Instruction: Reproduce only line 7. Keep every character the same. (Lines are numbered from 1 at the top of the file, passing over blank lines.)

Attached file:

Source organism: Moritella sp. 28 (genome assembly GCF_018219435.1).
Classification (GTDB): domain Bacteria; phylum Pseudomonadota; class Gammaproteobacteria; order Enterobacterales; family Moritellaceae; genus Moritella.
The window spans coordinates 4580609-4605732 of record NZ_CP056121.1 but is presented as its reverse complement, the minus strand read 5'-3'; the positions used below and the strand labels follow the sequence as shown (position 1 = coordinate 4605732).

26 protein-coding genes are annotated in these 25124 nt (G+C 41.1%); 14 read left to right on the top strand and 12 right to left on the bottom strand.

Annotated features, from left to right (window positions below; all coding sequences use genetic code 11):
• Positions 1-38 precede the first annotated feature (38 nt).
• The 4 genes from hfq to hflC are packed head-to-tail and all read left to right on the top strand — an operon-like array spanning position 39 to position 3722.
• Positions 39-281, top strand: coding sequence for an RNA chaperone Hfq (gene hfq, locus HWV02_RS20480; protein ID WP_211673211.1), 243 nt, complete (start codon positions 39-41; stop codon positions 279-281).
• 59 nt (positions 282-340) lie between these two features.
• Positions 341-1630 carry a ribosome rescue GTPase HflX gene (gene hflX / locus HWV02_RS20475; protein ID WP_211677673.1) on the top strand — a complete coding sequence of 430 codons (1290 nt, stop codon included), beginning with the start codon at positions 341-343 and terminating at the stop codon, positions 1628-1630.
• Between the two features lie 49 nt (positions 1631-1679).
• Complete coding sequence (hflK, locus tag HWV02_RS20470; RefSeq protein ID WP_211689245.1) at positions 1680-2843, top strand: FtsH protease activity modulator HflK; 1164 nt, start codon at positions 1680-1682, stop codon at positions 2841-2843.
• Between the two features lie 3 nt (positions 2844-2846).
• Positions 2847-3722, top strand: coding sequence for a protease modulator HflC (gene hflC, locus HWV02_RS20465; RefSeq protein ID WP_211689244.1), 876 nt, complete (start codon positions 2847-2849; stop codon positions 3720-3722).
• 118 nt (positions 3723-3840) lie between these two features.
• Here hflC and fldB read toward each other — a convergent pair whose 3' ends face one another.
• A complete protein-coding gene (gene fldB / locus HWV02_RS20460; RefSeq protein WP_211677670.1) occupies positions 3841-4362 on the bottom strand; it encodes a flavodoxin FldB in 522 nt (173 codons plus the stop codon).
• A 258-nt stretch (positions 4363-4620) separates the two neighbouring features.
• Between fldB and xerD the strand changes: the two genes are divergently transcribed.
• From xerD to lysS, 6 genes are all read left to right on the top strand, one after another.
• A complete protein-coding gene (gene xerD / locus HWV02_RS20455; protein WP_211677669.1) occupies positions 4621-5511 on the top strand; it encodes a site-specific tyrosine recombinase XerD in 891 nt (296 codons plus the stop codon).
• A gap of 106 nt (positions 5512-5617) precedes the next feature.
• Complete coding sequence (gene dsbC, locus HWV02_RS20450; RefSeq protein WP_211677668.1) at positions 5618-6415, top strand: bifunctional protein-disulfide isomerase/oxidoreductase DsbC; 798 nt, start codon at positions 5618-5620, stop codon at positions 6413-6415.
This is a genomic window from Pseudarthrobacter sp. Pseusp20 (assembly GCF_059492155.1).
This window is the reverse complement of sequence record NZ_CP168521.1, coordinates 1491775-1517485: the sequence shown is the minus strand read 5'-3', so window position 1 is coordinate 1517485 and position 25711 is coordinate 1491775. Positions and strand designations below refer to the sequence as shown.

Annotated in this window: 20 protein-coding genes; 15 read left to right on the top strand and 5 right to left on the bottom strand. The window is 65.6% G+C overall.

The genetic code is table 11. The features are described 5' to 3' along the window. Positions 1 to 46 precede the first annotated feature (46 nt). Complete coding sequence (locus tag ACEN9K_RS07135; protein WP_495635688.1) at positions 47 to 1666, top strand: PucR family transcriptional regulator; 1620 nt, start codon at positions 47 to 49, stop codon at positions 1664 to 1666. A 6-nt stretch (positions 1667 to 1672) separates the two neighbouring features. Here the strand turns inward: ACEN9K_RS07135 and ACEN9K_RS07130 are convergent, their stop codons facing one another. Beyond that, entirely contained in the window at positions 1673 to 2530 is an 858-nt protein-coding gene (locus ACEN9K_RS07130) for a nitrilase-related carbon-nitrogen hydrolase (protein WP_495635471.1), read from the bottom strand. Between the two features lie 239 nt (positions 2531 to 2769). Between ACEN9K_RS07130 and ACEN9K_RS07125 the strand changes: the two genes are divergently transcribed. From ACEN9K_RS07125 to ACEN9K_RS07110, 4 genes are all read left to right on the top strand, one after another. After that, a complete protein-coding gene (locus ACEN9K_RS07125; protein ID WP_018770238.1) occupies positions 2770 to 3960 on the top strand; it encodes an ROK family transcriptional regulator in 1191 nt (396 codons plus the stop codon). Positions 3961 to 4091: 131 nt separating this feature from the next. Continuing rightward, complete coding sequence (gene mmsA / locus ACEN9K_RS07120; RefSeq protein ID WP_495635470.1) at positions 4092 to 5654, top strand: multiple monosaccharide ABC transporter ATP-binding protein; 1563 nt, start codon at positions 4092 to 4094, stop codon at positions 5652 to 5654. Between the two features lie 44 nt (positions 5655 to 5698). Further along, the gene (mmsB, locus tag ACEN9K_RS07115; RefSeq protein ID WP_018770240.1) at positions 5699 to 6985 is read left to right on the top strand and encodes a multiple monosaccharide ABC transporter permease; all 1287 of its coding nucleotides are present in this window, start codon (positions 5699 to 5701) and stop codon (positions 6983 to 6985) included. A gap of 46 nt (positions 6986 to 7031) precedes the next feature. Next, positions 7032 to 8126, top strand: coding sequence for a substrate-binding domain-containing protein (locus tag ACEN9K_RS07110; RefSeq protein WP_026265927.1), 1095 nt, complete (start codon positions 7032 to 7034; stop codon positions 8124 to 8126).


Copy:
• The 4 genes from hfq to hflC are packed head-to-tail and all read left to right on the top strand — an operon-like array spanning position 39 to position 3722.